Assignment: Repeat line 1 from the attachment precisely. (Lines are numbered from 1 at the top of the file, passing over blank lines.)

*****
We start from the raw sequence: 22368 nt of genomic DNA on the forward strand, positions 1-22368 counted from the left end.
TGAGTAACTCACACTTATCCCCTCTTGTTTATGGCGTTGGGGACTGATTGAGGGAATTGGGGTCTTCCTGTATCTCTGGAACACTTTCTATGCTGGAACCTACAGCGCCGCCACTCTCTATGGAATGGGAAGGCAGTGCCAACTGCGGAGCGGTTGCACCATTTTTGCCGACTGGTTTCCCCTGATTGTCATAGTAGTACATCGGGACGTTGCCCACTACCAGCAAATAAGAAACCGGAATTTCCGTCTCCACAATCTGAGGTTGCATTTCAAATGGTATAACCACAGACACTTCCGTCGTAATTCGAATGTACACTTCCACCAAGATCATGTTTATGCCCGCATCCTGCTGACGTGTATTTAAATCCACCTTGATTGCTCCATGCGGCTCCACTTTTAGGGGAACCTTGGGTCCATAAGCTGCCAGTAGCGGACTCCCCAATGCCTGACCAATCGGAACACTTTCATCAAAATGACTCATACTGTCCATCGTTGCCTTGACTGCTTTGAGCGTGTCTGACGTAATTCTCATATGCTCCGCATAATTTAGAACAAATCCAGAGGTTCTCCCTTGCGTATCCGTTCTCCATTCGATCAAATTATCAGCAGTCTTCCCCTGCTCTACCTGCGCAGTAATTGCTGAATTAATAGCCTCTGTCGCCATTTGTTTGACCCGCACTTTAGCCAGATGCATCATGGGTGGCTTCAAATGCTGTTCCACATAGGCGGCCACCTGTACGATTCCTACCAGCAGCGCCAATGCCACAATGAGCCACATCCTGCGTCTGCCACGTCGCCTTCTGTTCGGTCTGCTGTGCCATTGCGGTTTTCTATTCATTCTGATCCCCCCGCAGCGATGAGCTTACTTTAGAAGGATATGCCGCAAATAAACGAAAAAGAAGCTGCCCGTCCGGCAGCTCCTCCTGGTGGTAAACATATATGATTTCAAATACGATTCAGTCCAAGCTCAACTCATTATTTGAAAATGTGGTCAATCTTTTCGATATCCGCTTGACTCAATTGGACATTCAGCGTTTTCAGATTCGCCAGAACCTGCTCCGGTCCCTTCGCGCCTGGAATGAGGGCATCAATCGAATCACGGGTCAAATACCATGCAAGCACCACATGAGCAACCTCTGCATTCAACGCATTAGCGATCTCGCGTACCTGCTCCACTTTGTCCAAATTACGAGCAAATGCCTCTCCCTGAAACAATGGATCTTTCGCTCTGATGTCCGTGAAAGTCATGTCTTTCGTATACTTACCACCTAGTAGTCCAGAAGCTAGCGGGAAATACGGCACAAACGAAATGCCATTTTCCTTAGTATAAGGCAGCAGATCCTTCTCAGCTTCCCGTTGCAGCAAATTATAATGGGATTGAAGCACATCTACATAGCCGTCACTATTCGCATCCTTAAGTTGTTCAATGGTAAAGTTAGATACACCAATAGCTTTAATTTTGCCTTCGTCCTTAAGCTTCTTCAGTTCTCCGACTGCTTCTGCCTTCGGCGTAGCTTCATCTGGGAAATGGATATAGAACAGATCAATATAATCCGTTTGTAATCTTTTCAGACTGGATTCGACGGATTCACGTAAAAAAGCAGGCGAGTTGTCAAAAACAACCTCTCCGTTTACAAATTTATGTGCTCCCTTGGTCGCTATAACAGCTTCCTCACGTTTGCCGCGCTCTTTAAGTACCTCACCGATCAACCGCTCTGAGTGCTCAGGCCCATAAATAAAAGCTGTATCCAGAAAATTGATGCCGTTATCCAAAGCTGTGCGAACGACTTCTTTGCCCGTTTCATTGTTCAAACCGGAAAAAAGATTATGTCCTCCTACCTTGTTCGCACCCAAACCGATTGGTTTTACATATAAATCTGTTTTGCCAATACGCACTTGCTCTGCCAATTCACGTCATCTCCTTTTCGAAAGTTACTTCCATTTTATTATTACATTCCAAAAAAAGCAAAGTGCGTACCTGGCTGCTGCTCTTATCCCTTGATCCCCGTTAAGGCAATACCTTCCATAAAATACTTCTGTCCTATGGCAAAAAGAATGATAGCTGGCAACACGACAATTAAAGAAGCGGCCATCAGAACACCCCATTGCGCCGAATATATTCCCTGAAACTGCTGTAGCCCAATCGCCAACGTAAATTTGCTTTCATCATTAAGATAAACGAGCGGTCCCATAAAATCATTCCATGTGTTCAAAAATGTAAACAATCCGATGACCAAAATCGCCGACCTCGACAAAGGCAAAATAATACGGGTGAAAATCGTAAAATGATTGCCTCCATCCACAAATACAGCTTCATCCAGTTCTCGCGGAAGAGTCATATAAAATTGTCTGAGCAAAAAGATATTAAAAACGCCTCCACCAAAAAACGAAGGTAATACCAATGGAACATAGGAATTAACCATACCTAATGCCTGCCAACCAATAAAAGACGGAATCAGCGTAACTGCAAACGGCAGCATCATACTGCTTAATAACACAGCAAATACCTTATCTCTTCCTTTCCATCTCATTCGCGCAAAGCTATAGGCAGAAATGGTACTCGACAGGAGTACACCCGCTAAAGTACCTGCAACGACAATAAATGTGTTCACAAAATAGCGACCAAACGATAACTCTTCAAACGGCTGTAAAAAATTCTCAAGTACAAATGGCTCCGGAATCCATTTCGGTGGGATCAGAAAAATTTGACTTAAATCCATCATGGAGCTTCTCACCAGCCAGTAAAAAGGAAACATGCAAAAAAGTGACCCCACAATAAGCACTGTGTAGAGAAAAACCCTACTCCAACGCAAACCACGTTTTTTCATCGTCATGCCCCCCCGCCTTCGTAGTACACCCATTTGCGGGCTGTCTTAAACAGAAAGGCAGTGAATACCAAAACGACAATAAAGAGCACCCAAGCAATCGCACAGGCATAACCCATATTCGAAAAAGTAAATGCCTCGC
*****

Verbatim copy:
We start from the raw sequence: 22368 nt of genomic DNA on the forward strand, positions 1-22368 counted from the left end.